For marketers of high ticket/low incidence products such as boats, two key challenges are identifying who is likely to buy your product category and when they are likely to do so. Knowing this can help you to efficiently reach your target customers. In this article, I explore insights from a recent industry study to help with the second of these challenges.
Top Purchase Triggers
As part of the “Enhancing the Boat Ownership Experience” study, we asked boaters why they purchased their boat when they did. Information from 437 boaters who purchased a boat during the 2020 calendar year (during the height of the pandemic) was included. Four key purchase triggers were identified: Life stage/life events (43%), Impulse (22%), Issues with current boat (15%) and Covid (11%).
- Life Stage/Life Events: This is about the key milestones that make it easier for someone to afford or use a boat. It includes finally accumulating the funds to purchase a boat, moving on or near the water, or entering retirement. Note that moving on/near the water is the single largest purchase trigger for New boat buyers.
- Impulse: This is about stumbling across an exceptional deal and pertains mostly to Used boat buyers. It could mean finding an older boat that is in outstanding condition, has very low hours and/or is underpriced.
- Issues with Current Boat: Another key motivator among existing boat owners is the desire for a larger or better-quality boat. The often quoted “two-foot-itis” is a factor but is not one of the main drivers of boat purchases (6% of purchases).
- Covid: The pandemic spurred an additional, albeit temporary, motivation for buying a boat. The desire to find a safe way to recreate with the family coupled with increased discretionary time and fewer recreational choices created a perfect storm for boating. 11% indicated that Covid was the key reason for the timing of their boat purchase (18% for First-time boaters).
Implications for Marketers
For boat manufacturers and dealers, the “golden ticket” is to find a way to reach individuals who recently went through a key life event such as purchasing real-estate on a body of water, receiving a promotion, paying off their mortgage or entering retirement. And, the great thing about these triggers is that they are time-specific. That is, the purchase of a boat may occur relatively soon after the event. This is different from other purchase triggers such as “prior boat too small” or “current boat unreliable” that could take years for boat owners to act upon. However, identifying these key life event triggers is a challenge and may require finding proxy behaviors (e.g., advertise to visitors or registrants on lakehomes.com).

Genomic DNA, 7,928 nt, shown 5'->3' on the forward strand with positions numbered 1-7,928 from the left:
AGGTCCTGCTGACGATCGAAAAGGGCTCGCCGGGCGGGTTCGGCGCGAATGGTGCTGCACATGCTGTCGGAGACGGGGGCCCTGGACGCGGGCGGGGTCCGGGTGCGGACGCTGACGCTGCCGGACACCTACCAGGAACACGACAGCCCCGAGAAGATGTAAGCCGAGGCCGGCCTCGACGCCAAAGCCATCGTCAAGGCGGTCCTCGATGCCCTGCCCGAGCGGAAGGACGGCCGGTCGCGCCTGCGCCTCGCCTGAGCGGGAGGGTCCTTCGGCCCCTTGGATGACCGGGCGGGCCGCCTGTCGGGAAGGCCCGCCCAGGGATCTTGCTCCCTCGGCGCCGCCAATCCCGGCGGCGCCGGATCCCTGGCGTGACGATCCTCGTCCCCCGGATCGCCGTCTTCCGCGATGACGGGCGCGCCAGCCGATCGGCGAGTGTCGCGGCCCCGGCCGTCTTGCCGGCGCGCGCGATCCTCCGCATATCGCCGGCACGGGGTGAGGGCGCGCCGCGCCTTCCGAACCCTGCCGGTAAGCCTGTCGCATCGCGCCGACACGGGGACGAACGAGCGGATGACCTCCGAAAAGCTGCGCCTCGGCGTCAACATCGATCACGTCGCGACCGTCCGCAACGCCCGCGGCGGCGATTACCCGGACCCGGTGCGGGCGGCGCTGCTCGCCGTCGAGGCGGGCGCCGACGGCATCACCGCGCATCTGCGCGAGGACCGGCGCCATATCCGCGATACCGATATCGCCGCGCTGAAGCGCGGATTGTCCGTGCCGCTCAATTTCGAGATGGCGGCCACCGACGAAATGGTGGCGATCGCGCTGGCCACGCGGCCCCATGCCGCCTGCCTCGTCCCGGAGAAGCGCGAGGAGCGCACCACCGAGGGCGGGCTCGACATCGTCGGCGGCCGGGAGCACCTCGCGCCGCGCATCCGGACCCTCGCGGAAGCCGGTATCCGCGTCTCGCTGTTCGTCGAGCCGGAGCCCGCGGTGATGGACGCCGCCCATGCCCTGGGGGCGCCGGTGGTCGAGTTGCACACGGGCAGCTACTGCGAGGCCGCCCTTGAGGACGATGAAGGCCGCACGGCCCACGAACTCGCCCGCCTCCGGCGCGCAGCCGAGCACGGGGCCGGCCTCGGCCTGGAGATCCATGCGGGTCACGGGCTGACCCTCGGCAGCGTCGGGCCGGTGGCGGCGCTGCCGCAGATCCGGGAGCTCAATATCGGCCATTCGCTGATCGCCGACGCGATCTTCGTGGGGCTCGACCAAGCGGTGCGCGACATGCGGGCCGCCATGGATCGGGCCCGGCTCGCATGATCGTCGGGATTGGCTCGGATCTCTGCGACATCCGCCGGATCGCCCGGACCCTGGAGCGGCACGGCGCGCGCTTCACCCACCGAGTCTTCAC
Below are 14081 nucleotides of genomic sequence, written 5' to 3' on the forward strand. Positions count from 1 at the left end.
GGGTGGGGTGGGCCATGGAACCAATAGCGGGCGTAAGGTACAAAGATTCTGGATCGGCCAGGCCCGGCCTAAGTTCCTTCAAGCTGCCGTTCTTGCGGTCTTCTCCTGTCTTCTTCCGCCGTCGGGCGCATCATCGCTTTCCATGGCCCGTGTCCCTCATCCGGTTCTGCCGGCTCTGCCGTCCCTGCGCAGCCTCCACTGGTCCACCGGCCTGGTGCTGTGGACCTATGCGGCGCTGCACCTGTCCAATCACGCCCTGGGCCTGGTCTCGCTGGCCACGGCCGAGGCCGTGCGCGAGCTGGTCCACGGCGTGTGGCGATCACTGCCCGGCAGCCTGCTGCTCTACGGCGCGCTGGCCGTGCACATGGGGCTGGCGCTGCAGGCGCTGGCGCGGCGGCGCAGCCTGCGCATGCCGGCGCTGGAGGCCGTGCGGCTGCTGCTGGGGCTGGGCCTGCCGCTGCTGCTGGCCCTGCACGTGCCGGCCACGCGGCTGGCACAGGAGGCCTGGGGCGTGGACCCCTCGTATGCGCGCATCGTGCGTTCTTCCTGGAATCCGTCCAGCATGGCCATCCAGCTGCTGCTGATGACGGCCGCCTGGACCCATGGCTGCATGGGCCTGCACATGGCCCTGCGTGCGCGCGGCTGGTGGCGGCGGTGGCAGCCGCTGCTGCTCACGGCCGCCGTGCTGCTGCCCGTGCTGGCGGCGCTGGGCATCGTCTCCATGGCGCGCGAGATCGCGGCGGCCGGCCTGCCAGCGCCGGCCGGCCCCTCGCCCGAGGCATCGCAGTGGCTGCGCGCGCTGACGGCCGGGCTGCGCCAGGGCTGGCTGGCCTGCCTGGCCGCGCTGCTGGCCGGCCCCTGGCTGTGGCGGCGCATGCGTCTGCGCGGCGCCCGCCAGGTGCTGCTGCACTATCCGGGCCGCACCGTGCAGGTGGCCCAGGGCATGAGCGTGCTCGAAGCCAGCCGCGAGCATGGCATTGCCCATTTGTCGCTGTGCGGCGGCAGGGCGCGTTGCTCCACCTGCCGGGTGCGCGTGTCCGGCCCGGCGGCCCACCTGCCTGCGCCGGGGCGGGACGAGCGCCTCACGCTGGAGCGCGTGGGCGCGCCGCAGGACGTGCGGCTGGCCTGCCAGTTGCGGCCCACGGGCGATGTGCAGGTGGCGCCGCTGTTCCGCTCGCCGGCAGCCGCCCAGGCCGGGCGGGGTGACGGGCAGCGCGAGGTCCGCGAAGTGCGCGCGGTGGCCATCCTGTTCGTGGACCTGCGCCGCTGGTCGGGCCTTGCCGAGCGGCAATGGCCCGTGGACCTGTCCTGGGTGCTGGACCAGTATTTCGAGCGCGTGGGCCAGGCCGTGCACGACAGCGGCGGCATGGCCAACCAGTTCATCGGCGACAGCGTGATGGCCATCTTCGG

The impulse purchase trigger, by nature, is more difficult for marketers to act upon. However, boat show specials or end of season offers are ways to appeal to this segment. Also, for dealers, keeping an eye on local classified listings might uncover some used boat “gems” that are underpriced or in extraordinary condition that could represent a good markup opportunity.
The best way to reach those looking to upgrade is for manufacturers and dealers to continually engage their customers long after the initial purchase. And, in doing so, consider offering “trade-in” rebates or specials at key points in time to encourage prior customers to step up to a larger or better model.
Covid was a boon for the boating industry and it has been very challenging for manufacturers and dealers to keep up with demand. However, even when you don’t have boats available to sell, be sure to capture the contact information of these prospects and engage them on an ongoing basis (e.g., newsletter). The incidence of new boat buyers in the population is very small overall and so these “hand-raisers” are a valuable asset that could prove to be very valuable long after the impact of the pandemic is over.